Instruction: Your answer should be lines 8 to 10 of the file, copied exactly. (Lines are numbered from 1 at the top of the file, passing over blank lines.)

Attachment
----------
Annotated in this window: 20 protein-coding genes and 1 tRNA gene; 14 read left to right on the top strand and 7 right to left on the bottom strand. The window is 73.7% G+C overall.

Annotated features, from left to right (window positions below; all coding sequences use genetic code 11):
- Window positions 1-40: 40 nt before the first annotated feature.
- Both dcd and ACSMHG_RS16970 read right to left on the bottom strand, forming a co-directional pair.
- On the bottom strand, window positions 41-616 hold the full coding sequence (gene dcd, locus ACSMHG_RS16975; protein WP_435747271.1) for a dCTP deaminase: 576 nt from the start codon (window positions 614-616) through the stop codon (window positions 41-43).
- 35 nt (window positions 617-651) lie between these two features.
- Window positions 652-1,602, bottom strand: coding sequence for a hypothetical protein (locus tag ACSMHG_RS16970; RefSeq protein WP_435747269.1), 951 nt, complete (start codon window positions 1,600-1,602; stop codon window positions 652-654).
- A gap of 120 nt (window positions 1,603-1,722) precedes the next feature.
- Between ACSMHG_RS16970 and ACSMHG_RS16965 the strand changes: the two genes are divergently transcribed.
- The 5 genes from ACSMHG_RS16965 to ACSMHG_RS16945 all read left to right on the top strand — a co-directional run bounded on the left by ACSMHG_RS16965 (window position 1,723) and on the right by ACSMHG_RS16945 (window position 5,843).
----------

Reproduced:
- A gap of 120 nt (window positions 1,603-1,722) precedes the next feature.
- Between ACSMHG_RS16970 and ACSMHG_RS16965 the strand changes: the two genes are divergently transcribed.
- The 5 genes from ACSMHG_RS16965 to ACSMHG_RS16945 all read left to right on the top strand — a co-directional run bounded on the left by ACSMHG_RS16965 (window position 1,723) and on the right by ACSMHG_RS16945 (window position 5,843).